When the final four women in competition for an aloof, somewhat sleazy bachelor’s heart arrive on a mysterious island in the Pacific Northwest, they prepare themselves for another week of extreme sleep deprivation, invasive interviews, and, of course, the salacious drama eager viewers nationwide tune in to devour. Each woman came on The Catch for her own reasons—brand sponsorships, followers, and, yes, even love—and they’ve all got their eyes steadfastly trained on their respective prizes.
Enter Patricia, a temperamental and woefully misunderstood local living alone in the dark, verdant woods, and desperate for connection. Through twists as unexpected as they are wildly entertaining, the self-absorbed cast and jaded crew each make her acquaintance atop the island’s tallest and most desolate peak, finding themselves at the center of an action-packed thriller that is far from scripted—and only a few will make the final cut.
A whirlwind romp careening toward a last-girl-standing conclusion, and a scathing indictment of contemporary American media culture, Patricia Wants to Cuddle is also a love story: between star-crossed lesbians who rise above their intolerant town, a deeply ambivalent woman and her budding self-actualization, and a group of misfit islanders forging community against all odds.
Most Anticipated Books of 2022: The Millions, Electric Literature, Brittle Paper, Open Country Magazine, Ms. Magazine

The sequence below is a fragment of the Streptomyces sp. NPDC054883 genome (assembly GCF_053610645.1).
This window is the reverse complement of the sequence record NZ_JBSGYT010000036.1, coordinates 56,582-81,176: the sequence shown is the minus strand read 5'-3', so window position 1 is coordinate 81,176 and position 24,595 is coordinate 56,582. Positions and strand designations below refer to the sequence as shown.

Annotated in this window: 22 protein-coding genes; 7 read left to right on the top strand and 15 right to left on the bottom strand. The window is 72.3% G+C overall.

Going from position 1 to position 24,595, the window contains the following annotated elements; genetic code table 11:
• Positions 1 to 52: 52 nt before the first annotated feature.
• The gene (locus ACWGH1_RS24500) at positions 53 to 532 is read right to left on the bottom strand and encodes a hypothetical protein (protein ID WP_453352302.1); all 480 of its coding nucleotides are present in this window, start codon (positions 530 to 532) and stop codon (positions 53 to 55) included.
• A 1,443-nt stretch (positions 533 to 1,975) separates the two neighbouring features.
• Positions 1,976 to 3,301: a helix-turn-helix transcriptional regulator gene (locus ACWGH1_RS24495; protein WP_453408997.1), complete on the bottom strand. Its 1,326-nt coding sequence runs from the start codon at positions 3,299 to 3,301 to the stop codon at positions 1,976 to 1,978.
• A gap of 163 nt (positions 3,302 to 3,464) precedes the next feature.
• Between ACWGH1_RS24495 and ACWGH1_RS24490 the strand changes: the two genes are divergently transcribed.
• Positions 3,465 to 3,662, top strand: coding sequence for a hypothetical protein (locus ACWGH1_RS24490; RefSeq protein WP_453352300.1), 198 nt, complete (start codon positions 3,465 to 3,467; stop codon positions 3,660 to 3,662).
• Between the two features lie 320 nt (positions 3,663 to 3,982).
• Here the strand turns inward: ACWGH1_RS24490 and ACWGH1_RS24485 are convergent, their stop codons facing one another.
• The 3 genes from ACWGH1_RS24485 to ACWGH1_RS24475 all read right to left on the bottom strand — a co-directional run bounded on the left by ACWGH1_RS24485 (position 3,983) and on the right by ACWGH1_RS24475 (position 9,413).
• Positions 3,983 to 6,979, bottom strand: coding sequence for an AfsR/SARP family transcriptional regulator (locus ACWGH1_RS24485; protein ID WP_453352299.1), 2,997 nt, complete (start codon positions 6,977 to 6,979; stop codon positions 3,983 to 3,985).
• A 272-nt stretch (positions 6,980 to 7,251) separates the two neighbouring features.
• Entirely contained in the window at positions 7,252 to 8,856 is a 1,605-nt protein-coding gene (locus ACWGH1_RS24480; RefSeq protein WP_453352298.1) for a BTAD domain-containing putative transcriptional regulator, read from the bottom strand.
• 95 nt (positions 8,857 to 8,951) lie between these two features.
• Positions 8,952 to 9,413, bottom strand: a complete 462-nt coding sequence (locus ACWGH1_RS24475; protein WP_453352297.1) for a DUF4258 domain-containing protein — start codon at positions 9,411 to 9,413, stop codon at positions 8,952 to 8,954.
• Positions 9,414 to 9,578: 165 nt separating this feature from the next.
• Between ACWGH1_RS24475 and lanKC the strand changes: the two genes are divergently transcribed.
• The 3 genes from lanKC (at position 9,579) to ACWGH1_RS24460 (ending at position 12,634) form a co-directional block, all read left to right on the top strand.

Winner of the 2020 Restless Books Prize for New Immigrant Writing and the 2021 AKO Caine Prize for African Writing, Ethiopian American author Meron Hadero’s gorgeously wrought stories in A Down Home Meal for These Difficult Times offer poignant, compelling narratives of those whose lives have been marked by border crossings and the risk of displacement.
Set across the U.S. and abroad, Meron Hadero’s stories feature immigrants, refugees, and those on the brink of dispossession, all struggling to begin again, all fighting to belong. Moving through diverse geographies and styles, this captivating collection follows characters on the journey toward home, which they dream of, create and redefine, lose and find and make their own. Beyond migration, these stories examine themes of race, gender, class, friendship and betrayal, the despair of loss and the enduring resilience of hope.
Winner of the 2021 AKO Caine Prize for African Writing, “The Street Sweep” is about an enterprising young man on the verge of losing his home in Addis Ababa who pursues an improbable opportunity to turn his life around. Appearing in Best American Short Stories, “The Suitcase” follows a woman visiting her country of origin for the first time and finds that an ordinary object opens up an unexpected, complex bridge between worlds. Shortlisted for the 2019 Caine Prize, “The Wall” portrays the intergenerational friendship between two refugees living in Iowa who have connections to Germany before the fall of the Berlin Wall. A Best American Short Stories notable, “Mekonnen aka Mack aka Huey Freakin’ Newton” is a coming-of-age tale about an Ethiopian immigrant in Brooklyn encountering nuances of race in his new country.